Rising Sophomore CCSC Debate
Written by Bwog Staff
Bwog Correspondent Mark Krotov attended a debate between the three parties vying for freshmen’s vote: the Flex Party, the Fusion Party, and the Pants Party.
Though the CCSC Rising Sophomore debate was not especially memorable, it clearly signaled a shift in campus attitudes. Sure, there were the requisite mentions of better dining options and performance space, but the majority of comments and questions directly tackled the big issues; hate crimes, financial aid reform, and diversifying the Core were the subjects of most of the hour-long debate.
At the beginning of the debate, there were about 20 audience members, but the number swelled to about 30 halfway through the hour.
The Fusion Party started off the night with some standard comments, but George Krebs, the party’s outspoken presidential candidate, opted for a far more dramatic style, asking the ruling Flex Party rhetorical questions about their campaign promises and stopping mid-sentence to ask the timekeeper, “Is it three minutes or two minutes? You said it was three minutes before.”
The brilliantly named Pants Party followed, emphasizing stronger connections between the student body and the athletic department (something that the other two parties did not touch on) as a way to create greater community spirit. Their proposals were not especially breathtaking, but it was somewhat refreshing to hear Joseph Matuk, a candidate for class representative, mentioning “minor but helpful changes to the election process.”
The Flex Party was the third group to provide an introductory statement, and the five freshmen definitely made the strongest visual impression—they were all dressed in black. Noting their “great contacts with the administration,” they listed their accomplishments (healthier alternatives in John Jay, multiple study breaks) and promised to hold more events. The most amusing moment of the night occurred when Ian Solsky, a candidate for class representative, struggled to say anything constructive as the timekeeper furiously waved his hand. He decided on, “and…we did a lot of stuff.”
The organizers then asked whether policies or parties (the free food kind, not the Republican kind) would take precedence in the groups’ administrations. The Pants Party struggled for a minute to respond, but decided that “both are equally important, especially social events in the community, which can create a bond between the class of ’09.” The Flex Party answered along similar minds, but Fusion’s vice presidential candidate Mark Johnson said that his party leaned toward a 60/40 split in favor of policy. He noted that financial aid reform and stopping hate crimes would be a “long-lasting effort toward improving student and community life,” adding that he did not want “our efforts [to be] devoted to one night of fun.”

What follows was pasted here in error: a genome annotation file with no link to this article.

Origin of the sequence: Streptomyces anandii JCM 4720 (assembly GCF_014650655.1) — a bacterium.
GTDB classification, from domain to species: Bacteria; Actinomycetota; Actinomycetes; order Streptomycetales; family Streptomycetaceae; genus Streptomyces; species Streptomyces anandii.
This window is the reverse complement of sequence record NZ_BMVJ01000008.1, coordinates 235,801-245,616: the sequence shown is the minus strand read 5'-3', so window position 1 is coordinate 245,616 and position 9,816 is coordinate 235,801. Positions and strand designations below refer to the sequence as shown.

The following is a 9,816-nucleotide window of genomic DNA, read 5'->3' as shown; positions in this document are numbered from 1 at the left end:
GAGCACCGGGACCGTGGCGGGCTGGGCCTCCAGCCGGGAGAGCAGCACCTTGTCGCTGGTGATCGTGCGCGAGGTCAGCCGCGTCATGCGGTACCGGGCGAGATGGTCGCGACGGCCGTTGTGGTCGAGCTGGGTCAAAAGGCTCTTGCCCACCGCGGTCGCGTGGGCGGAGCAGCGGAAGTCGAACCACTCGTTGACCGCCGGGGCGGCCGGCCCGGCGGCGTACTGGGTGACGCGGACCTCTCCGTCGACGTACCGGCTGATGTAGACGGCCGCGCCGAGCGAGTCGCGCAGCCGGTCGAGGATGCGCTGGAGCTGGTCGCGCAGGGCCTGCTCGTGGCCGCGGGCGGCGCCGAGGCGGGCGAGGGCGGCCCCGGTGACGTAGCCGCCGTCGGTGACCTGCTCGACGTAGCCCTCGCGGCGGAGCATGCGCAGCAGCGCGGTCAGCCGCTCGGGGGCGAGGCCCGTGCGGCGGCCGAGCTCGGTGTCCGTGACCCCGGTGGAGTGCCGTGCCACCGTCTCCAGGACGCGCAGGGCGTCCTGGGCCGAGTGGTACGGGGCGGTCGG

This was a turning point in the debate, because every subsequent mention of mundane topics like Dining Dollars seemed like a distraction from the night’s major topics. A representative from Amnesty International asked about divestment and Sudan, and while all three groups agreed that Columbia needed to divest, a sharp rift emerged between Flex/Pants and Fusion’s take on the big issues. While Flex positioned itself as “the mediator and as the source of information,” Fusion embraced a more activist role for the CCSC, arguing that “we need to support organizations that will take actions.”
The next question, which addressed hate crimes, only reinforced this division. The Pants Party stated “getting the word out on these issues is one of the most important things” and Flex followed, arguing that their job was to “collect ideas” and “deliver them to the class as a whole.” Johnson again took a contrarian stance, citing Alan Brinkley’s comment that not all crimes may be preventable and stating that this was an “outrageous” claim. He then directly endorsed SHOCC.
The issue of modifying the Core was brought up next. Flex noted the distinction between leading and representing, and one candidate added that although small changes could be made, “I don’t think that the Core needs to be changed in any big way.” But Fusion said that it was necessary to “recognize the flaws in the Core Curriculum. We are no longer a Western Civilization University. It is far beyond needed to integrate global perspectives into the Core Curriculum.” Pants Party was the last group to respond before the parties asked each other questions, and their last speaker stated that the “Core Curriculum is one of the main reasons why students come to Columbia.”
The parties’ questions to each other were confrontational but empty, though with one question asked to Flex and two to Fusion, it seemed clear that Pants had not made an especially strong impression. Krebs defended Fusion’s “Cub Cash” proposal (really no different than the neighborhood Flex ideas that have been circulating for awhile) and was asked for “one additional thing that is on your platform that is not on our platform.” Krebs responded to this when answering the only audience question of the night. The party was about “fusing elements of different platforms and tactics,” he noted. “If they’re not original, but if they make the students happy … it doesn’t matter.”
I’m not sure whether many of the audience members (the number had dwindled to less than 20 by the end) saw enough to make up their minds. Indeed, the whole thing was probably more of a rhetorical exercise than anything else. Still, one couldn’t help but notice that the flyers and protests and editorials that seem to be everywhere on campus seem to be making an impact. For every promise of more study breaks that fell flat, many of the ideological issues on campus really seemed to matter. At one point in the debate, Mark Johnson said, “we are not only students, we are citizens of the world.” I think he meant it.